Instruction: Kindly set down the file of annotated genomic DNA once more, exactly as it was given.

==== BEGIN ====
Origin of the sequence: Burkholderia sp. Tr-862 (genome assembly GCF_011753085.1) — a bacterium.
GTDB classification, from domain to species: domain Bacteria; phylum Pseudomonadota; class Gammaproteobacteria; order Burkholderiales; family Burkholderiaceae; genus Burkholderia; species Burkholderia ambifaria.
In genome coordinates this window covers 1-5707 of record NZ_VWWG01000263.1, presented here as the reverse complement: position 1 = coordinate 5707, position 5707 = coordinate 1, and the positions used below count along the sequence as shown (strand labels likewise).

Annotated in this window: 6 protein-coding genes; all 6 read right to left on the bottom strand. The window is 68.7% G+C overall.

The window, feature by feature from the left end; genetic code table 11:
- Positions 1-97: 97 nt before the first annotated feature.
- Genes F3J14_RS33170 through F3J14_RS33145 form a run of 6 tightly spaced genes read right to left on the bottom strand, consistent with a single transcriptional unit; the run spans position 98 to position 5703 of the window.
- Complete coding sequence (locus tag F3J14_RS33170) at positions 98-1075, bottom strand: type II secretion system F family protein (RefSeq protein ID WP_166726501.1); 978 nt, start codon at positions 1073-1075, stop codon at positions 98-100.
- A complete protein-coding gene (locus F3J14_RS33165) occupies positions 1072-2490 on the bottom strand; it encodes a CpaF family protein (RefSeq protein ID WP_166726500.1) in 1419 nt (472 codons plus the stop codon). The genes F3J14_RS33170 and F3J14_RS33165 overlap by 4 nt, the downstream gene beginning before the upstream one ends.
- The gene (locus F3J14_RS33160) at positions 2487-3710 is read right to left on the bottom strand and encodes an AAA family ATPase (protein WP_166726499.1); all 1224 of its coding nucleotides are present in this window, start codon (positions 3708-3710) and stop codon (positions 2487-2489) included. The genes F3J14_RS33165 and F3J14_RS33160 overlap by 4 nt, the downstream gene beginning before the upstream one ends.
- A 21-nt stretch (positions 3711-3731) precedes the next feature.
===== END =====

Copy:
Origin of the sequence: Burkholderia sp. Tr-862 (genome assembly GCF_011753085.1) — a bacterium.
GTDB classification, from domain to species: domain Bacteria; phylum Pseudomonadota; class Gammaproteobacteria; order Burkholderiales; family Burkholderiaceae; genus Burkholderia; species Burkholderia ambifaria.
In genome coordinates this window covers 1-5707 of record NZ_VWWG01000263.1, presented here as the reverse complement: position 1 = coordinate 5707, position 5707 = coordinate 1, and the positions used below count along the sequence as shown (strand labels likewise).

Annotated in this window: 6 protein-coding genes; all 6 read right to left on the bottom strand. The window is 68.7% G+C overall.

The window, feature by feature from the left end; genetic code table 11:
- Positions 1-97: 97 nt before the first annotated feature.
- Genes F3J14_RS33170 through F3J14_RS33145 form a run of 6 tightly spaced genes read right to left on the bottom strand, consistent with a single transcriptional unit; the run spans position 98 to position 5703 of the window.
- Complete coding sequence (locus tag F3J14_RS33170) at positions 98-1075, bottom strand: type II secretion system F family protein (RefSeq protein ID WP_166726501.1); 978 nt, start codon at positions 1073-1075, stop codon at positions 98-100.
- A complete protein-coding gene (locus F3J14_RS33165) occupies positions 1072-2490 on the bottom strand; it encodes a CpaF family protein (RefSeq protein ID WP_166726500.1) in 1419 nt (472 codons plus the stop codon). The genes F3J14_RS33170 and F3J14_RS33165 overlap by 4 nt, the downstream gene beginning before the upstream one ends.
- The gene (locus F3J14_RS33160) at positions 2487-3710 is read right to left on the bottom strand and encodes an AAA family ATPase (protein WP_166726499.1); all 1224 of its coding nucleotides are present in this window, start codon (positions 3708-3710) and stop codon (positions 2487-2489) included. The genes F3J14_RS33165 and F3J14_RS33160 overlap by 4 nt, the downstream gene beginning before the upstream one ends.
- A 21-nt stretch (positions 3711-3731) precedes the next feature.